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Breech Business

What happens when your baby turns your birth plan upside down?

Breech Business

When it comes to having a baby, sometimes the best laid plans….just don’t lay correctly. You can read every book in the pregnancy section, create the most detailed birth plan, and hire a room full of doulas, but even the most influential mama-to-be may not be able turn her baby head down. According to the American College of Obstetricians and Gynecologists, 3 to 4 percent of full-term births present as breech as late as three to four weeks before the due date, often for reasons unknown. New York City OB-GYN Dr. Meredith Halpern gives Well Rounded NY the lowdown on what happens when your baby is feet-down instead of head-down.

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35 weeks: If your doctor or midwife determines that your baby is still breech at this point in your pregnancy, you may need to acknowledge a possible change in birthing plans. But, there’s still hope for a turnaround; Halpern encourages the exploration of medical alternatives that some argue may help turn your baby, from certain yoga positions to acupuncture. But it may also be the time to “wrap your head around an elective cesarean delivery,” she says, with enough time left in your pregnancy to emotionally adapt to the possibility of your new reality.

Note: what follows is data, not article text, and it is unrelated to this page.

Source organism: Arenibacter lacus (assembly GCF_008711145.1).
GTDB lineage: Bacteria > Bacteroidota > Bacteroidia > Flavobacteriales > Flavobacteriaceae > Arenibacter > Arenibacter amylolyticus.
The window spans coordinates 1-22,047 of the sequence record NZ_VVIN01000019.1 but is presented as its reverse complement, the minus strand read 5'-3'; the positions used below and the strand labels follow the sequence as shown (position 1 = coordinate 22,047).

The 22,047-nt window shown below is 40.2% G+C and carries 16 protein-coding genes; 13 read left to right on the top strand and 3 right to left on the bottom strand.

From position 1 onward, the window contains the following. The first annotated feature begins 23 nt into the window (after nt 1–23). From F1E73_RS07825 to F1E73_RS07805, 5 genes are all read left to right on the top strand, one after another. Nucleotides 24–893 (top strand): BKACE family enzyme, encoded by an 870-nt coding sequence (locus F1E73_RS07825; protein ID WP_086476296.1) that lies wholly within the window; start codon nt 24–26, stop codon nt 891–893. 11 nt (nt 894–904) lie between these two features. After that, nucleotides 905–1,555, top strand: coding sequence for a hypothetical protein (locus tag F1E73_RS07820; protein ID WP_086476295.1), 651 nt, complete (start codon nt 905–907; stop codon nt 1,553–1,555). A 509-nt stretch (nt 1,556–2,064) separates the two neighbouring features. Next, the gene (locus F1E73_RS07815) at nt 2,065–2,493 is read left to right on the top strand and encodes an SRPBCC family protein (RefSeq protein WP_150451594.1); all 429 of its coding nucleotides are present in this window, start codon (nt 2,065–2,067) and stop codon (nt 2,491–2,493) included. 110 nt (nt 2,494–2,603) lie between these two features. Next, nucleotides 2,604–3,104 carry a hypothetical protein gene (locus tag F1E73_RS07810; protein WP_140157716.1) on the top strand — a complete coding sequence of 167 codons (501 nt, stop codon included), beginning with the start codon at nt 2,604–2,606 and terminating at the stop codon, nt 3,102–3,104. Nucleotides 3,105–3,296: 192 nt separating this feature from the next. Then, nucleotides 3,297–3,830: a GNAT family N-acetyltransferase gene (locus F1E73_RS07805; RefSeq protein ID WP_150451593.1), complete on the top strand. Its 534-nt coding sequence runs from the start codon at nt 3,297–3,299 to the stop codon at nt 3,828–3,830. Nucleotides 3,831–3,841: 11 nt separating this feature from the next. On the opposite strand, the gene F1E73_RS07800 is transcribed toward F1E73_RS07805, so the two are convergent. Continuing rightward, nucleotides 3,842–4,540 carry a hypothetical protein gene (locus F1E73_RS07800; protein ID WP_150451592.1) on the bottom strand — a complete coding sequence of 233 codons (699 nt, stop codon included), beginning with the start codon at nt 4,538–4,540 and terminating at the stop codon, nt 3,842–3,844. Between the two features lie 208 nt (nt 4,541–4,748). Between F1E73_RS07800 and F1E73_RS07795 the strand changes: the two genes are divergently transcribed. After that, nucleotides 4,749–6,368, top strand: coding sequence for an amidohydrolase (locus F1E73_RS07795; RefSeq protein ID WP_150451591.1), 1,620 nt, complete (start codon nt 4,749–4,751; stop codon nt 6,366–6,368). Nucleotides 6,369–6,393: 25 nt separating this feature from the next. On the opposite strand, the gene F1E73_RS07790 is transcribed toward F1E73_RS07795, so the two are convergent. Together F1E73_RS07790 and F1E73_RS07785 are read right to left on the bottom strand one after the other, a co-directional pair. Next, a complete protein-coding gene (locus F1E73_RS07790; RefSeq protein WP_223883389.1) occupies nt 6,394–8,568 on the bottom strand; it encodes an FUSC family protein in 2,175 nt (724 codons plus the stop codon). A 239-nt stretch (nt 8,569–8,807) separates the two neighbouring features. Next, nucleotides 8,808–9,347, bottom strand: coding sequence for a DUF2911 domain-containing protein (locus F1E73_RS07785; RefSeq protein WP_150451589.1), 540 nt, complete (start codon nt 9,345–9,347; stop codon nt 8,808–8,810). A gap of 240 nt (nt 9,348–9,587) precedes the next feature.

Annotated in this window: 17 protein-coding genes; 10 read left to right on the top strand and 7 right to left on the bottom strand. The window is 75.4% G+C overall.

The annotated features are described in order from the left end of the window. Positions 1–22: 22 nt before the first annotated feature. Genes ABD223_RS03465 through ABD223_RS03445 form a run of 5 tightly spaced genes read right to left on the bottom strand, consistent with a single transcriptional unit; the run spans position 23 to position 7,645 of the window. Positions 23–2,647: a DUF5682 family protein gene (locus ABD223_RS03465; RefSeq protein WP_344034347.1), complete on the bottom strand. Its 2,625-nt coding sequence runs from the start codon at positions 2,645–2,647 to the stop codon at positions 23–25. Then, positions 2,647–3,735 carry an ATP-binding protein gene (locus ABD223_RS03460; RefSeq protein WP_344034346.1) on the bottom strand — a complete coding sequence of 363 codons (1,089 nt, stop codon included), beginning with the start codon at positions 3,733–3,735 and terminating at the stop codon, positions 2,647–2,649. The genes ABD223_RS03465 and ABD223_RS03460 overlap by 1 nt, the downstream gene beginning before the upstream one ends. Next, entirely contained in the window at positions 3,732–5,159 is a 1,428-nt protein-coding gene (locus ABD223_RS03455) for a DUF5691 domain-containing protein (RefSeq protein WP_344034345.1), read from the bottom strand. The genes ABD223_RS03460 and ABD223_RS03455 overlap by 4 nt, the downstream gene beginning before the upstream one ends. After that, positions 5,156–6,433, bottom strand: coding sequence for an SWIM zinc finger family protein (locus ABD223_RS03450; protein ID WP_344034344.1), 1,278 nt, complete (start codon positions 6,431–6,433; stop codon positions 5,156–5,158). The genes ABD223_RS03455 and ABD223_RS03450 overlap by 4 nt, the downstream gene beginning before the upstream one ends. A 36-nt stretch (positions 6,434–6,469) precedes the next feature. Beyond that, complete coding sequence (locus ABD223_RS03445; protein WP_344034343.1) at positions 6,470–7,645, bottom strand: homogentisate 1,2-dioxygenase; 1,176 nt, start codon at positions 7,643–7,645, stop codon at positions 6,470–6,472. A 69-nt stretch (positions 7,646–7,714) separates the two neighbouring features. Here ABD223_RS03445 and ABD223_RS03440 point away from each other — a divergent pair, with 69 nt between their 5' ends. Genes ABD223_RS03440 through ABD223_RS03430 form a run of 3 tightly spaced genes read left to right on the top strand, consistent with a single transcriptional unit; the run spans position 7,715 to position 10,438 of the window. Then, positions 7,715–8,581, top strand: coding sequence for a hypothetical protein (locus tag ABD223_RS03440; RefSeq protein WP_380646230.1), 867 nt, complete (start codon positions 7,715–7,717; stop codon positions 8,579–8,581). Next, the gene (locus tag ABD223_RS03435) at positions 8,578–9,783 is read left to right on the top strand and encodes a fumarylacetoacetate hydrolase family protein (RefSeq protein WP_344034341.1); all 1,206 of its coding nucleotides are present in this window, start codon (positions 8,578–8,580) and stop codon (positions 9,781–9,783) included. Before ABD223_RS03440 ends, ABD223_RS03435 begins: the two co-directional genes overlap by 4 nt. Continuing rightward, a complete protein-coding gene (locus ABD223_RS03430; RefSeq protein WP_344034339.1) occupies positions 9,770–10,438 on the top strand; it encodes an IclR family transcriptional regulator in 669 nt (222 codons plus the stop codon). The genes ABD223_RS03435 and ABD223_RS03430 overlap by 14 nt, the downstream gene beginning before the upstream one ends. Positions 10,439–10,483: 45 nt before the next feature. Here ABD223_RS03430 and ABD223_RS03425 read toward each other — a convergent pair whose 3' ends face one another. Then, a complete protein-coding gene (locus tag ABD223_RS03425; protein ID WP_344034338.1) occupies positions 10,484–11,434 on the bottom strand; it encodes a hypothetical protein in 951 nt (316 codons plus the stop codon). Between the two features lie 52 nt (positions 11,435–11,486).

37 weeks: Once your baby is full-term, some doctors will attempt an External Cephalic Version (ECV), a manual movement to get a breech baby into a head-down position. Performed in the safety of a hospital, an ECV can be uncomfortable, and in some cases, end in an emergency C-section if the baby shows signs of distress. “If the baby is going to turn, it will usually turn right away,” Halpern says, and that happens in more than 50 percent of ECV procedures. “But unfortunately, the baby can always turn breech again two days later.”

39-40 weeks: If your baby remains in a head-up position as your due date draws near, most doctors will advocate for an elective C-section to reduce risks associated with breech delivery. “I always try to accommodate a patient’s wishes for her chosen birth experience, but the baby and mother’s health is the most important factor in how we get the baby out,” says Halpern. Breech delivery exceptions, she says, could be if a severely premature baby is already on its way out feet-down or if a second of twins is headed out breech.

This is how we’re defining success this school year

Hint: It's not related to grades.

In the ever-moving lives of parents and children, opportunities to slow down and reflect on priorities can be hard to come by. But a new school year scheduled to begin in the midst of a global pandemic offers the chance to reflect on how we should all think about measures of success. For both parents and kids, that may mean putting a fresh emphasis on optimism, creativity and curiosity.

Throughout recent decades, "school success" became entangled with "academic achievement," with cases of anxiety among school children dramatically increasing in the past few generations. Then, almost overnight, the American school system was turned on its head in the spring of 2020. As we look ahead to a new school year that will look like no year past, more is being asked of teachers, students and parents, such as acclimating to distance learning, collaborating with peers from afar and aiming to maintain consistency with schooling amidst general instability due to COVID.